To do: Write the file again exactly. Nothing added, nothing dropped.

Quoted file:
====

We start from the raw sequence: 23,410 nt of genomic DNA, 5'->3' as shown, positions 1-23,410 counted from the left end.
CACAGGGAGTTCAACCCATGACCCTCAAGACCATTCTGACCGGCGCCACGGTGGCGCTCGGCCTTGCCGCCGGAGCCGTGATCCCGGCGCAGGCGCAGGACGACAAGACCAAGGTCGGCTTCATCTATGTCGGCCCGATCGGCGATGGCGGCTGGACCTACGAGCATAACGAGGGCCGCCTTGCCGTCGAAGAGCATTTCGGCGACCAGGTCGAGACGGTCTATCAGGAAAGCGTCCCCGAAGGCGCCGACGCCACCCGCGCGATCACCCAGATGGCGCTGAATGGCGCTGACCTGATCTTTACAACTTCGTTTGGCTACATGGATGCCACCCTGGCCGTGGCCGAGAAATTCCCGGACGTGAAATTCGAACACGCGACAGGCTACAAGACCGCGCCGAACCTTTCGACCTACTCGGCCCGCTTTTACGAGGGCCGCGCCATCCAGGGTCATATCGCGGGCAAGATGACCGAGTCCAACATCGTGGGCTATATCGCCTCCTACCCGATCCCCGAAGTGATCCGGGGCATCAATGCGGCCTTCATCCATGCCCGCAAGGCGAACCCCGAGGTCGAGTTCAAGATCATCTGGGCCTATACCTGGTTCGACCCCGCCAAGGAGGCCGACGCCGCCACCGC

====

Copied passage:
We start from the raw sequence: 23,410 nt of genomic DNA, 5'->3' as shown, positions 1-23,410 counted from the left end.
CACAGGGAGTTCAACCCATGACCCTCAAGACCATTCTGACCGGCGCCACGGTGGCGCTCGGCCTTGCCGCCGGAGCCGTGATCCCGGCGCAGGCGCAGGACGACAAGACCAAGGTCGGCTTCATCTATGTCGGCCCGATCGGCGATGGCGGCTGGACCTACGAGCATAACGAGGGCCGCCTTGCCGTCGAAGAGCATTTCGGCGACCAGGTCGAGACGGTCTATCAGGAAAGCGTCCCCGAAGGCGCCGACGCCACCCGCGCGATCACCCAGATGGCGCTGAATGGCGCTGACCTGATCTTTACAACTTCGTTTGGCTACATGGATGCCACCCTGGCCGTGGCCGAGAAATTCCCGGACGTGAAATTCGAACACGCGACAGGCTACAAGACCGCGCCGAACCTTTCGACCTACTCGGCCCGCTTTTACGAGGGCCGCGCCATCCAGGGTCATATCGCGGGCAAGATGACCGAGTCCAACATCGTGGGCTATATCGCCTCCTACCCGATCCCCGAAGTGATCCGGGGCATCAATGCGGCCTTCATCCATGCCCGCAAGGCGAACCCCGAGGTCGAGTTCAAGATCATCTGGGCCTATACCTGGTTCGACCCCGCCAAGGAGGCCGACGCCGCCACCGC